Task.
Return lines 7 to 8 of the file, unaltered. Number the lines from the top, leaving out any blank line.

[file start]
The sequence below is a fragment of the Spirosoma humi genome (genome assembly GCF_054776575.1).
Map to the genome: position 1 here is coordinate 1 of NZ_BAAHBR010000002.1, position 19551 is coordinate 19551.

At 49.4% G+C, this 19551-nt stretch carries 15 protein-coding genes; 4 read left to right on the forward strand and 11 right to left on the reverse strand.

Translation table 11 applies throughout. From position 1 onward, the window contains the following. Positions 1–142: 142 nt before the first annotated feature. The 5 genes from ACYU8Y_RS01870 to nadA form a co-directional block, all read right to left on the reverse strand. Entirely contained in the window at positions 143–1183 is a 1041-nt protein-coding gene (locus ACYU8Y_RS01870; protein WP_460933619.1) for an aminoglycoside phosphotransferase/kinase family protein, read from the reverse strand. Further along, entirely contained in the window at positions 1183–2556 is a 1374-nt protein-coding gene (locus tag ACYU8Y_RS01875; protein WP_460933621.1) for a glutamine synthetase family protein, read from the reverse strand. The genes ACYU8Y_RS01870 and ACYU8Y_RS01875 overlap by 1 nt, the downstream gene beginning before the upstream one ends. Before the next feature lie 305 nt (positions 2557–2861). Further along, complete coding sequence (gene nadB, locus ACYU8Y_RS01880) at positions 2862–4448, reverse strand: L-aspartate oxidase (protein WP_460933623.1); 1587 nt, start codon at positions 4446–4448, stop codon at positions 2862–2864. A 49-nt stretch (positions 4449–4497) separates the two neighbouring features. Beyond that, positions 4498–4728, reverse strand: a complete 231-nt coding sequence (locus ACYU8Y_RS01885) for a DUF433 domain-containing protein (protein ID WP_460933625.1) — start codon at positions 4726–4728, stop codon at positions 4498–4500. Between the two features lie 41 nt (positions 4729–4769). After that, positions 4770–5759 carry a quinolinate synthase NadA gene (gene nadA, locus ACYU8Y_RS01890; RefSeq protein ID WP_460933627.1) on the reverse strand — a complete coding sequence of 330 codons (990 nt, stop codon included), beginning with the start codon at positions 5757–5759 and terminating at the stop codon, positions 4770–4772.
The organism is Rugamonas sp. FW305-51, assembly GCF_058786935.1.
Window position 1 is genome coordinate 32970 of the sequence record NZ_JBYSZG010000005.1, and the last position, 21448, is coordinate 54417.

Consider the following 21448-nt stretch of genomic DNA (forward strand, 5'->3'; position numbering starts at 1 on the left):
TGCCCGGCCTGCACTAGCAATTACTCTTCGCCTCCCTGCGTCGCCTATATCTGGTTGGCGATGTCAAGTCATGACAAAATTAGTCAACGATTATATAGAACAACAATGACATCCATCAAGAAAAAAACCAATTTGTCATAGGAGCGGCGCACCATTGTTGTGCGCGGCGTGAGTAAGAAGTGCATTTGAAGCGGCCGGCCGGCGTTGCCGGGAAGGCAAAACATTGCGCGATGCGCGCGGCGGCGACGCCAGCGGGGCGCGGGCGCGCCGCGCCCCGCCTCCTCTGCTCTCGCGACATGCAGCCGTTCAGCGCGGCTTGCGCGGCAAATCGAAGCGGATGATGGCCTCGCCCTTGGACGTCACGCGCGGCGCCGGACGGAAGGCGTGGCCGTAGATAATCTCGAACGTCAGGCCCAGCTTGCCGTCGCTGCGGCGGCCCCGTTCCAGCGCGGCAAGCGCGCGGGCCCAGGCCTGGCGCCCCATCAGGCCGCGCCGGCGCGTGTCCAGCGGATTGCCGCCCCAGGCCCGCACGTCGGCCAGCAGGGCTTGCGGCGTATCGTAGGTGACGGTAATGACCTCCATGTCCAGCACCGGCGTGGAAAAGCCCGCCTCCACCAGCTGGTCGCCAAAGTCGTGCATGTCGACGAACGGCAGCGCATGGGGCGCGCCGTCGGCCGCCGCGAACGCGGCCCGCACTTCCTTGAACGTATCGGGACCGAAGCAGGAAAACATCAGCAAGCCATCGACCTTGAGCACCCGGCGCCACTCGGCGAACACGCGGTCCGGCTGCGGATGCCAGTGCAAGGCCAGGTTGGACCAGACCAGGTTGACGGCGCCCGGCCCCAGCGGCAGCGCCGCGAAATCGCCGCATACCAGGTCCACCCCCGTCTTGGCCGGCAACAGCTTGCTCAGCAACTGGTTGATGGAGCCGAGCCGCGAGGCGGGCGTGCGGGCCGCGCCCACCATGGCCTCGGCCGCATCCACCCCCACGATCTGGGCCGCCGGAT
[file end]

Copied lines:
Consider the following 21448-nt stretch of genomic DNA (forward strand, 5'->3'; position numbering starts at 1 on the left):
TGCCCGGCCTGCACTAGCAATTACTCTTCGCCTCCCTGCGTCGCCTATATCTGGTTGGCGATGTCAAGTCATGACAAAATTAGTCAACGATTATATAGAACAACAATGACATCCATCAAGAAAAAAACCAATTTGTCATAGGAGCGGCGCACCATTGTTGTGCGCGGCGTGAGTAAGAAGTGCATTTGAAGCGGCCGGCCGGCGTTGCCGGGAAGGCAAAACATTGCGCGATGCGCGCGGCGGCGACGCCAGCGGGGCGCGGGCGCGCCGCGCCCCGCCTCCTCTGCTCTCGCGACATGCAGCCGTTCAGCGCGGCTTGCGCGGCAAATCGAAGCGGATGATGGCCTCGCCCTTGGACGTCACGCGCGGCGCCGGACGGAAGGCGTGGCCGTAGATAATCTCGAACGTCAGGCCCAGCTTGCCGTCGCTGCGGCGGCCCCGTTCCAGCGCGGCAAGCGCGCGGGCCCAGGCCTGGCGCCCCATCAGGCCGCGCCGGCGCGTGTCCAGCGGATTGCCGCCCCAGGCCCGCACGTCGGCCAGCAGGGCTTGCGGCGTATCGTAGGTGACGGTAATGACCTCCATGTCCAGCACCGGCGTGGAAAAGCCCGCCTCCACCAGCTGGTCGCCAAAGTCGTGCATGTCGACGAACGGCAGCGCATGGGGCGCGCCGTCGGCCGCCGCGAACGCGGCCCGCACTTCCTTGAACGTATCGGGACCGAAGCAGGAAAACATCAGCAAGCCATCGACCTTGAGCACCCGGCGCCACTCGGCGAACACGCGGTCCGGCTGCGGATGCCAGTGCAAGGCCAGGTTGGACCAGACCAGGTTGACGGCGCCCGGCCCCAGCGGCAGCGCCGCGAAATCGCCGCATACCAGGTCCACCCCCGTCTTGGCCGGCAACAGCTTGCTCAGCAACTGGTTGATGGAGCCGAGCCGCGAGGCGGGCGTGCGGGCCGCGCCCACCATGGCCTCGGCCGCATCCACCCCCACGATCTGGGCCGCCGGAT